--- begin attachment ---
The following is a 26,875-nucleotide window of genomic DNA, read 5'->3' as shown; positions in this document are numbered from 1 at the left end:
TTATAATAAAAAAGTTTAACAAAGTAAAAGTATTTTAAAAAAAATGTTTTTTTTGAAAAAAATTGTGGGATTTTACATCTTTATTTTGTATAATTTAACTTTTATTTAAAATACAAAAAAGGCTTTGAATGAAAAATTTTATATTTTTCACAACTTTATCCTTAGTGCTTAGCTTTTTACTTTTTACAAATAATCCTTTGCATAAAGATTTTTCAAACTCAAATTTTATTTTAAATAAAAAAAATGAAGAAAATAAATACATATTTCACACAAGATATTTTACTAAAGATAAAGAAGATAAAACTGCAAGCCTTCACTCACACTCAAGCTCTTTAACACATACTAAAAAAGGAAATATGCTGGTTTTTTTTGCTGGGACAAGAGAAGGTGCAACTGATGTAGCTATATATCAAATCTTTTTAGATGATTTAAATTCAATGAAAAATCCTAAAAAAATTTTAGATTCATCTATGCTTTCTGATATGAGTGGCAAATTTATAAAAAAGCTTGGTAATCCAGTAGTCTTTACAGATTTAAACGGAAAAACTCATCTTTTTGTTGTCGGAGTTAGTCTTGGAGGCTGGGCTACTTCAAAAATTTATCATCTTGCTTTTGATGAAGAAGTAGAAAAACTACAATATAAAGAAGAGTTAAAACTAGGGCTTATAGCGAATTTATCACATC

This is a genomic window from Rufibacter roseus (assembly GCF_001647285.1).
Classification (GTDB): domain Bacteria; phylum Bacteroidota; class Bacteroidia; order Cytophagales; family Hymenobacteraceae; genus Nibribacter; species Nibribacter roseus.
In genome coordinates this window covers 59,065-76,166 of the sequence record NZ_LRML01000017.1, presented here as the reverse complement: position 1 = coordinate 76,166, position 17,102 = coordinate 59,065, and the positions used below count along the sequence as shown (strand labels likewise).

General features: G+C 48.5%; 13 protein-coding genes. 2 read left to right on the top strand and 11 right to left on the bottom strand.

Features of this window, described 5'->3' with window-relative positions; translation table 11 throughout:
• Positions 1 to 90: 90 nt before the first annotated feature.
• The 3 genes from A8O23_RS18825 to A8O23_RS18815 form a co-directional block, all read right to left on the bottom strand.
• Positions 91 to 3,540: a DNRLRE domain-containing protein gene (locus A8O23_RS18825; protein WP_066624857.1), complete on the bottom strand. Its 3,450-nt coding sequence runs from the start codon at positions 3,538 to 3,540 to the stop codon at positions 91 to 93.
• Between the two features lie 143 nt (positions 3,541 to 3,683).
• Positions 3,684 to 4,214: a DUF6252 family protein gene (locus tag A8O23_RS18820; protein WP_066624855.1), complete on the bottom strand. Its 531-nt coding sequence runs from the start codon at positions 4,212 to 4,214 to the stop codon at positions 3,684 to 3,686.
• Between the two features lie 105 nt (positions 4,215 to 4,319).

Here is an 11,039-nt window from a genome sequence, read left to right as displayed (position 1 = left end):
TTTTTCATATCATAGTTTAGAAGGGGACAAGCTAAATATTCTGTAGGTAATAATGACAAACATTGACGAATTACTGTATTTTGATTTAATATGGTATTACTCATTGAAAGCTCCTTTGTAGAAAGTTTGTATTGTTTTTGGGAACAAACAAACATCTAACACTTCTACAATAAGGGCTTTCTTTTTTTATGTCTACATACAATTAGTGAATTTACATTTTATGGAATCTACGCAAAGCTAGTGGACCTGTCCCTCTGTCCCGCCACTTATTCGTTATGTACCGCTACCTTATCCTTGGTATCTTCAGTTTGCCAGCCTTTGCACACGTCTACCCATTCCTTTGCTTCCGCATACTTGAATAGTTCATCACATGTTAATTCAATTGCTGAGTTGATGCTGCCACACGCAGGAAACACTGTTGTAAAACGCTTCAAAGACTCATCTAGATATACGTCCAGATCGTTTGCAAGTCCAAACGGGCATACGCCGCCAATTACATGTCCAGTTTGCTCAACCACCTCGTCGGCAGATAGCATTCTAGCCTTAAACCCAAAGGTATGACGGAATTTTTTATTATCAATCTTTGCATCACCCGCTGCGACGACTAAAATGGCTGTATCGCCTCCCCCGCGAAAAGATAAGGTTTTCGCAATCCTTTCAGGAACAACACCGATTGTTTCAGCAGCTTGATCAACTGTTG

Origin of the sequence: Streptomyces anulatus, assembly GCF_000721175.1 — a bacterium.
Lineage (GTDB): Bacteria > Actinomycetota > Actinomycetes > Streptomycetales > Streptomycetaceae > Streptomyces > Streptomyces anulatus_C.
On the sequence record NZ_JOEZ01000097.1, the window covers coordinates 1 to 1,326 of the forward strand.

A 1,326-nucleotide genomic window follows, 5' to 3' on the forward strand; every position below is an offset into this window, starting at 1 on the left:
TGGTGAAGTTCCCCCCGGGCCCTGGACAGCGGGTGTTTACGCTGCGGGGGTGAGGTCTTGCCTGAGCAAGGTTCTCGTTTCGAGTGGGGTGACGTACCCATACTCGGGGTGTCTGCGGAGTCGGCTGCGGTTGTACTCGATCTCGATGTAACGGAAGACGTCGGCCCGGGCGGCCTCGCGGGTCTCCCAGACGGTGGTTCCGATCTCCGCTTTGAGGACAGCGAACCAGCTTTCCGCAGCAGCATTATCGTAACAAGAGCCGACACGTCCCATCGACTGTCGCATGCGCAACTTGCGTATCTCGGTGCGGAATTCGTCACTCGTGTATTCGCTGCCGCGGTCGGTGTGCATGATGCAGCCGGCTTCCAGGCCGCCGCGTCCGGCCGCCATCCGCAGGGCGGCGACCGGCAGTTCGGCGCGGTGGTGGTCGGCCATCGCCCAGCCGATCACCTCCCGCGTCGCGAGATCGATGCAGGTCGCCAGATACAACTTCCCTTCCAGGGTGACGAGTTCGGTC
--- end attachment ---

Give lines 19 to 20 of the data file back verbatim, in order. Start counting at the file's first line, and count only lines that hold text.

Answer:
A 1,326-nucleotide genomic window follows, 5' to 3' on the forward strand; every position below is an offset into this window, starting at 1 on the left:
TGGTGAAGTTCCCCCCGGGCCCTGGACAGCGGGTGTTTACGCTGCGGGGGTGAGGTCTTGCCTGAGCAAGGTTCTCGTTTCGAGTGGGGTGACGTACCCATACTCGGGGTGTCTGCGGAGTCGGCTGCGGTTGTACTCGATCTCGATGTAACGGAAGACGTCGGCCCGGGCGGCCTCGCGGGTCTCCCAGACGGTGGTTCCGATCTCCGCTTTGAGGACAGCGAACCAGCTTTCCGCAGCAGCATTATCGTAACAAGAGCCGACACGTCCCATCGACTGTCGCATGCGCAACTTGCGTATCTCGGTGCGGAATTCGTCACTCGTGTATTCGCTGCCGCGGTCGGTGTGCATGATGCAGCCGGCTTCCAGGCCGCCGCGTCCGGCCGCCATCCGCAGGGCGGCGACCGGCAGTTCGGCGCGGTGGTGGTCGGCCATCGCCCAGCCGATCACCTCCCGCGTCGCGAGATCGATGCAGGTCGCCAGATACAACTTCCCTTCCAGGGTGACGAGTTCGGTC